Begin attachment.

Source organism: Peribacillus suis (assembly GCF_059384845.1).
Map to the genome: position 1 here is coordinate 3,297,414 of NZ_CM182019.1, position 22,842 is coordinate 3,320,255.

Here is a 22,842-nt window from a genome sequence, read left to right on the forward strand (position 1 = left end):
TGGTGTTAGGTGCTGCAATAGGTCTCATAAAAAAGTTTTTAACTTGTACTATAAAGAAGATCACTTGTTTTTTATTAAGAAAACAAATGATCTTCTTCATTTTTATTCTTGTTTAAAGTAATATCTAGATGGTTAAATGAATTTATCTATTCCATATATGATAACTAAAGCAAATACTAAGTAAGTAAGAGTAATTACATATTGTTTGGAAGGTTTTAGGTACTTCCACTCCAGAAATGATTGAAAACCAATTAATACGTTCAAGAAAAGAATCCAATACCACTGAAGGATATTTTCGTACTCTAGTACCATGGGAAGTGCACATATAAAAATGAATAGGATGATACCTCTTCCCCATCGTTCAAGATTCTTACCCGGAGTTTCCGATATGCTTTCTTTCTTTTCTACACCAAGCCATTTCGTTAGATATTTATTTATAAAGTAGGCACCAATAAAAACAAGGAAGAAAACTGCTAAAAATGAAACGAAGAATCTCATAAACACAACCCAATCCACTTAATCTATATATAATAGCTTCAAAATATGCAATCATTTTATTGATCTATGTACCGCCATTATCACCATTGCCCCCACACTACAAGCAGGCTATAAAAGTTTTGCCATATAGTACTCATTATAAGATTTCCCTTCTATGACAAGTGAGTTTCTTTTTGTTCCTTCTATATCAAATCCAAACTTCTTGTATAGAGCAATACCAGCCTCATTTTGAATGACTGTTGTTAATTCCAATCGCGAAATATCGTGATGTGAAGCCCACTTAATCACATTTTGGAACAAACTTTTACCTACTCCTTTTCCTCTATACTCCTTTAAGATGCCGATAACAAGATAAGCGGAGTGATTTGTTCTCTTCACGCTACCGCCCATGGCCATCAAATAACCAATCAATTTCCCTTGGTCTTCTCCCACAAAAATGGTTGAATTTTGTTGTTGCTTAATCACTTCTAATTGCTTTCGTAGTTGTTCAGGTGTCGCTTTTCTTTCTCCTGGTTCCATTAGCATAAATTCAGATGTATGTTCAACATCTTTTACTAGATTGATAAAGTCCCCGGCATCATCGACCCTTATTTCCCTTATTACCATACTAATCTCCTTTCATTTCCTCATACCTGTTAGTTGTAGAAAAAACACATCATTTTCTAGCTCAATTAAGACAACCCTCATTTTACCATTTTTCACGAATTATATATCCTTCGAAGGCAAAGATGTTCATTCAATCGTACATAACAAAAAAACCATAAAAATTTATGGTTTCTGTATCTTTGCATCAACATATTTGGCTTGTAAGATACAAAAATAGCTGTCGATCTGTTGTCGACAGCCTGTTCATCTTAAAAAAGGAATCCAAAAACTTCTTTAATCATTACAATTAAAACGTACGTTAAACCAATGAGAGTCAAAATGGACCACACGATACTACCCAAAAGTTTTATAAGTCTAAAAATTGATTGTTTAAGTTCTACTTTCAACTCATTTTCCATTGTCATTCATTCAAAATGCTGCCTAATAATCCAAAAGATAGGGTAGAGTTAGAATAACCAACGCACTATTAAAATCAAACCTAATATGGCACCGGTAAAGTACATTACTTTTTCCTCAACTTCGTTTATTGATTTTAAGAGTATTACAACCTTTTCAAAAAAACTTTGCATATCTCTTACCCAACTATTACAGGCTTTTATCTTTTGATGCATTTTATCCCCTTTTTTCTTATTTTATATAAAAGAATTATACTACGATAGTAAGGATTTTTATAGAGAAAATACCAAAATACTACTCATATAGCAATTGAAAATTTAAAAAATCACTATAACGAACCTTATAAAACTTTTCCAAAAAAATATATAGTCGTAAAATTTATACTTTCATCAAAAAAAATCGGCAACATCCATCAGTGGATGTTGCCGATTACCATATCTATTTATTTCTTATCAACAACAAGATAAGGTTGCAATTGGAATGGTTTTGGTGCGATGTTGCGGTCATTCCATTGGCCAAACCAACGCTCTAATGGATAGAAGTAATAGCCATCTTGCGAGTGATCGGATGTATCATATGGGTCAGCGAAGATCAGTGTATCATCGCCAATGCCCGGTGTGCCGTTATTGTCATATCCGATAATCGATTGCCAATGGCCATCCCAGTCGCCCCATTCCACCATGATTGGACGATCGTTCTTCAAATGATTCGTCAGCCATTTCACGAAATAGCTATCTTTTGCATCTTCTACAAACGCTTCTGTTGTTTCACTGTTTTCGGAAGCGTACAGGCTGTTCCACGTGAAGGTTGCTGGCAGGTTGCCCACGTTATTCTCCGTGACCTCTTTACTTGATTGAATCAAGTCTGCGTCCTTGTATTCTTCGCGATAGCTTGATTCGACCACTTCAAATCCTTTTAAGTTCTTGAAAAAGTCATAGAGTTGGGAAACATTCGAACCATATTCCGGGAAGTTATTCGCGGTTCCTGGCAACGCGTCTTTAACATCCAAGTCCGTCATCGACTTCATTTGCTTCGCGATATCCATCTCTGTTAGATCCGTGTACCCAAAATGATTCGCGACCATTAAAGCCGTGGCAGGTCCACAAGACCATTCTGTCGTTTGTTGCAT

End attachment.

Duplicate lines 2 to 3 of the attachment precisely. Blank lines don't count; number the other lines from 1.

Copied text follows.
Map to the genome: position 1 here is coordinate 3,297,414 of NZ_CM182019.1, position 22,842 is coordinate 3,320,255.

Here is a 22,842-nt window from a genome sequence, read left to right on the forward strand (position 1 = left end):